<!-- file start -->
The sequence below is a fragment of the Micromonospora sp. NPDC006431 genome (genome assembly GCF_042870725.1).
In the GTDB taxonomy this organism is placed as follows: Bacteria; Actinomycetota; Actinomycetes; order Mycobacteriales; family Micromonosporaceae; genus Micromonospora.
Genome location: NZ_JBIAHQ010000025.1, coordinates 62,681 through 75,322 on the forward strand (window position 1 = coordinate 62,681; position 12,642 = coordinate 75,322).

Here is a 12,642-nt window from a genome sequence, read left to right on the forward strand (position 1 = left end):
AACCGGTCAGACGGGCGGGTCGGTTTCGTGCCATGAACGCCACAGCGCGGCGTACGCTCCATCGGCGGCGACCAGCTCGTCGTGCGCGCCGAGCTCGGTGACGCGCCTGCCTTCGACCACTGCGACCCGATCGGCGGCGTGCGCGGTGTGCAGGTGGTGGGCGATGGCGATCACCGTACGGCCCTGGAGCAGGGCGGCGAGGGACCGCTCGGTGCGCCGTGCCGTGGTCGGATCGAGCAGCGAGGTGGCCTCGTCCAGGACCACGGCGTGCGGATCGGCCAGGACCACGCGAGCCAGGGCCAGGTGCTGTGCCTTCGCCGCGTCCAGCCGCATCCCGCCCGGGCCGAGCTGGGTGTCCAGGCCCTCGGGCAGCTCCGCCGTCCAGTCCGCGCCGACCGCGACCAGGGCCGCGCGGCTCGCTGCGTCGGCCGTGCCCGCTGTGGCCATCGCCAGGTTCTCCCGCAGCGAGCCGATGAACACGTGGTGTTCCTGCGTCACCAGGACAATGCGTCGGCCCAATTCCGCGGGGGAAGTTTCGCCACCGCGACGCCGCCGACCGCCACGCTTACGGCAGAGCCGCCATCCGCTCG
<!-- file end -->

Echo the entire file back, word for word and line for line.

The sequence below is a fragment of the Micromonospora sp. NPDC006431 genome (genome assembly GCF_042870725.1).
In the GTDB taxonomy this organism is placed as follows: Bacteria; Actinomycetota; Actinomycetes; order Mycobacteriales; family Micromonosporaceae; genus Micromonospora.
Genome location: NZ_JBIAHQ010000025.1, coordinates 62,681 through 75,322 on the forward strand (window position 1 = coordinate 62,681; position 12,642 = coordinate 75,322).

Here is a 12,642-nt window from a genome sequence, read left to right on the forward strand (position 1 = left end):
AACCGGTCAGACGGGCGGGTCGGTTTCGTGCCATGAACGCCACAGCGCGGCGTACGCTCCATCGGCGGCGACCAGCTCGTCGTGCGCGCCGAGCTCGGTGACGCGCCTGCCTTCGACCACTGCGACCCGATCGGCGGCGTGCGCGGTGTGCAGGTGGTGGGCGATGGCGATCACCGTACGGCCCTGGAGCAGGGCGGCGAGGGACCGCTCGGTGCGCCGTGCCGTGGTCGGATCGAGCAGCGAGGTGGCCTCGTCCAGGACCACGGCGTGCGGATCGGCCAGGACCACGCGAGCCAGGGCCAGGTGCTGTGCCTTCGCCGCGTCCAGCCGCATCCCGCCCGGGCCGAGCTGGGTGTCCAGGCCCTCGGGCAGCTCCGCCGTCCAGTCCGCGCCGACCGCGACCAGGGCCGCGCGGCTCGCTGCGTCGGCCGTGCCCGCTGTGGCCATCGCCAGGTTCTCCCGCAGCGAGCCGATGAACACGTGGTGTTCCTGCGTCACCAGGACAATGCGTCGGCCCAATTCCGCGGGGGAAGTTTCGCCACCGCGACGCCGCCGACCGCCACGCTTACGGCAGAGCCGCCATCCGCTCG